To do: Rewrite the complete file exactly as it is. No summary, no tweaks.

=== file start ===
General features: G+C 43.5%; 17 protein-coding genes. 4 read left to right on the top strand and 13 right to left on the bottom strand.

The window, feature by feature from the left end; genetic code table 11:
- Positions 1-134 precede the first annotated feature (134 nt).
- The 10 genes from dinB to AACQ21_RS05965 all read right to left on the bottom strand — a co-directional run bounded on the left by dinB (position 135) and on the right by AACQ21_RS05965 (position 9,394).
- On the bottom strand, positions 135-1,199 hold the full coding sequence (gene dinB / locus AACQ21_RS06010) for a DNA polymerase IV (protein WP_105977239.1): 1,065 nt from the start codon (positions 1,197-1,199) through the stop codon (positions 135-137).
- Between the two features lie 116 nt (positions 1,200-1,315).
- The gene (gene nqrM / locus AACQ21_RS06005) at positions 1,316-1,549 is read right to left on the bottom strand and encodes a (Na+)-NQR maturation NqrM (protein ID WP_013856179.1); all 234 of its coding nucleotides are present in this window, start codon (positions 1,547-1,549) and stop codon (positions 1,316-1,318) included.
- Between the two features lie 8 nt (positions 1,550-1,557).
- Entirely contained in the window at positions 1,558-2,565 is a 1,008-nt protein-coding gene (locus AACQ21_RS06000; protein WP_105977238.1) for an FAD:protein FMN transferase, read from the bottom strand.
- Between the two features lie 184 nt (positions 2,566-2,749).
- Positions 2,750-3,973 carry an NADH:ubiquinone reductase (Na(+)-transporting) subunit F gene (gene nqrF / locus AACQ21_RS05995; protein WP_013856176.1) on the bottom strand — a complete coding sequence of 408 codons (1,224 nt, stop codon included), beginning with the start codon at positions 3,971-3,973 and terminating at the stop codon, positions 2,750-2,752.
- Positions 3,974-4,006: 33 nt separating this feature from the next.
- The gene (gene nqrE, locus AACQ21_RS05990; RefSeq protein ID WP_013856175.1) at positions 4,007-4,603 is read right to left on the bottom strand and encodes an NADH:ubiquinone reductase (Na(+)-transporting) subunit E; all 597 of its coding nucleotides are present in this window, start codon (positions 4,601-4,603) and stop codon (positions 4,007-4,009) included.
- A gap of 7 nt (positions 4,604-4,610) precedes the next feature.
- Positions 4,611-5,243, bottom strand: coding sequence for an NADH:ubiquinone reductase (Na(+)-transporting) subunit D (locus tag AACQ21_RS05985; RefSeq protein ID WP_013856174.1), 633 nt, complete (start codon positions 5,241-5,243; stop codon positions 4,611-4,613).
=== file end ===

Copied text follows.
General features: G+C 43.5%; 17 protein-coding genes. 4 read left to right on the top strand and 13 right to left on the bottom strand.

The window, feature by feature from the left end; genetic code table 11:
- Positions 1-134 precede the first annotated feature (134 nt).
- The 10 genes from dinB to AACQ21_RS05965 all read right to left on the bottom strand — a co-directional run bounded on the left by dinB (position 135) and on the right by AACQ21_RS05965 (position 9,394).
- On the bottom strand, positions 135-1,199 hold the full coding sequence (gene dinB / locus AACQ21_RS06010) for a DNA polymerase IV (protein WP_105977239.1): 1,065 nt from the start codon (positions 1,197-1,199) through the stop codon (positions 135-137).
- Between the two features lie 116 nt (positions 1,200-1,315).
- The gene (gene nqrM / locus AACQ21_RS06005) at positions 1,316-1,549 is read right to left on the bottom strand and encodes a (Na+)-NQR maturation NqrM (protein ID WP_013856179.1); all 234 of its coding nucleotides are present in this window, start codon (positions 1,547-1,549) and stop codon (positions 1,316-1,318) included.
- Between the two features lie 8 nt (positions 1,550-1,557).
- Entirely contained in the window at positions 1,558-2,565 is a 1,008-nt protein-coding gene (locus AACQ21_RS06000; protein WP_105977238.1) for an FAD:protein FMN transferase, read from the bottom strand.
- Between the two features lie 184 nt (positions 2,566-2,749).
- Positions 2,750-3,973 carry an NADH:ubiquinone reductase (Na(+)-transporting) subunit F gene (gene nqrF / locus AACQ21_RS05995; protein WP_013856176.1) on the bottom strand — a complete coding sequence of 408 codons (1,224 nt, stop codon included), beginning with the start codon at positions 3,971-3,973 and terminating at the stop codon, positions 2,750-2,752.
- Positions 3,974-4,006: 33 nt separating this feature from the next.
- The gene (gene nqrE, locus AACQ21_RS05990; RefSeq protein ID WP_013856175.1) at positions 4,007-4,603 is read right to left on the bottom strand and encodes an NADH:ubiquinone reductase (Na(+)-transporting) subunit E; all 597 of its coding nucleotides are present in this window, start codon (positions 4,601-4,603) and stop codon (positions 4,007-4,009) included.
- A gap of 7 nt (positions 4,604-4,610) precedes the next feature.
- Positions 4,611-5,243, bottom strand: coding sequence for an NADH:ubiquinone reductase (Na(+)-transporting) subunit D (locus tag AACQ21_RS05985; RefSeq protein ID WP_013856174.1), 633 nt, complete (start codon positions 5,241-5,243; stop codon positions 4,611-4,613).